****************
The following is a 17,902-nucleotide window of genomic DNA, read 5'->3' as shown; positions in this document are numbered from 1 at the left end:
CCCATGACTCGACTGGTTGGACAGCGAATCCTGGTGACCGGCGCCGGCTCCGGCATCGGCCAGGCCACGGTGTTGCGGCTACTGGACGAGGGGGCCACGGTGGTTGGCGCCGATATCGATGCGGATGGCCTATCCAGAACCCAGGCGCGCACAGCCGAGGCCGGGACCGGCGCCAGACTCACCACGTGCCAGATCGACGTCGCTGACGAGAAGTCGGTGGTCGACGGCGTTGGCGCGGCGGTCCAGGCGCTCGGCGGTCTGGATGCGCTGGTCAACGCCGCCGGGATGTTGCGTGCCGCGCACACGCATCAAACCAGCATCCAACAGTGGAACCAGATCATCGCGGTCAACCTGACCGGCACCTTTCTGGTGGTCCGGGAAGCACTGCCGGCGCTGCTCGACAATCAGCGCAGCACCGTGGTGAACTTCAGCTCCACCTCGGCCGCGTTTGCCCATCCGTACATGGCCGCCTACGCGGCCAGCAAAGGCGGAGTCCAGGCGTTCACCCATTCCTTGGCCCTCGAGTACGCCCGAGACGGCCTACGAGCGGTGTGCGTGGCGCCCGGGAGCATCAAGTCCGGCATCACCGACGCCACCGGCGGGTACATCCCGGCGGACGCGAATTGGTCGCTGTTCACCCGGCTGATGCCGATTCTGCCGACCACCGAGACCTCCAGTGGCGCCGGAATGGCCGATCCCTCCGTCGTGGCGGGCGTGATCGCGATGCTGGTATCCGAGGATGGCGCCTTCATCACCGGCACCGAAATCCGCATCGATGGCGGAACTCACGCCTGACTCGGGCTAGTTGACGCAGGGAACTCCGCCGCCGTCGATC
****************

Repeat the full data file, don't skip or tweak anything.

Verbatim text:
The following is a 17,902-nucleotide window of genomic DNA, read 5'->3' as shown; positions in this document are numbered from 1 at the left end:
CCCATGACTCGACTGGTTGGACAGCGAATCCTGGTGACCGGCGCCGGCTCCGGCATCGGCCAGGCCACGGTGTTGCGGCTACTGGACGAGGGGGCCACGGTGGTTGGCGCCGATATCGATGCGGATGGCCTATCCAGAACCCAGGCGCGCACAGCCGAGGCCGGGACCGGCGCCAGACTCACCACGTGCCAGATCGACGTCGCTGACGAGAAGTCGGTGGTCGACGGCGTTGGCGCGGCGGTCCAGGCGCTCGGCGGTCTGGATGCGCTGGTCAACGCCGCCGGGATGTTGCGTGCCGCGCACACGCATCAAACCAGCATCCAACAGTGGAACCAGATCATCGCGGTCAACCTGACCGGCACCTTTCTGGTGGTCCGGGAAGCACTGCCGGCGCTGCTCGACAATCAGCGCAGCACCGTGGTGAACTTCAGCTCCACCTCGGCCGCGTTTGCCCATCCGTACATGGCCGCCTACGCGGCCAGCAAAGGCGGAGTCCAGGCGTTCACCCATTCCTTGGCCCTCGAGTACGCCCGAGACGGCCTACGAGCGGTGTGCGTGGCGCCCGGGAGCATCAAGTCCGGCATCACCGACGCCACCGGCGGGTACATCCCGGCGGACGCGAATTGGTCGCTGTTCACCCGGCTGATGCCGATTCTGCCGACCACCGAGACCTCCAGTGGCGCCGGAATGGCCGATCCCTCCGTCGTGGCGGGCGTGATCGCGATGCTGGTATCCGAGGATGGCGCCTTCATCACCGGCACCGAAATCCGCATCGATGGCGGAACTCACGCCTGACTCGGGCTAGTTGACGCAGGGAACTCCGCCGCCGTCGATC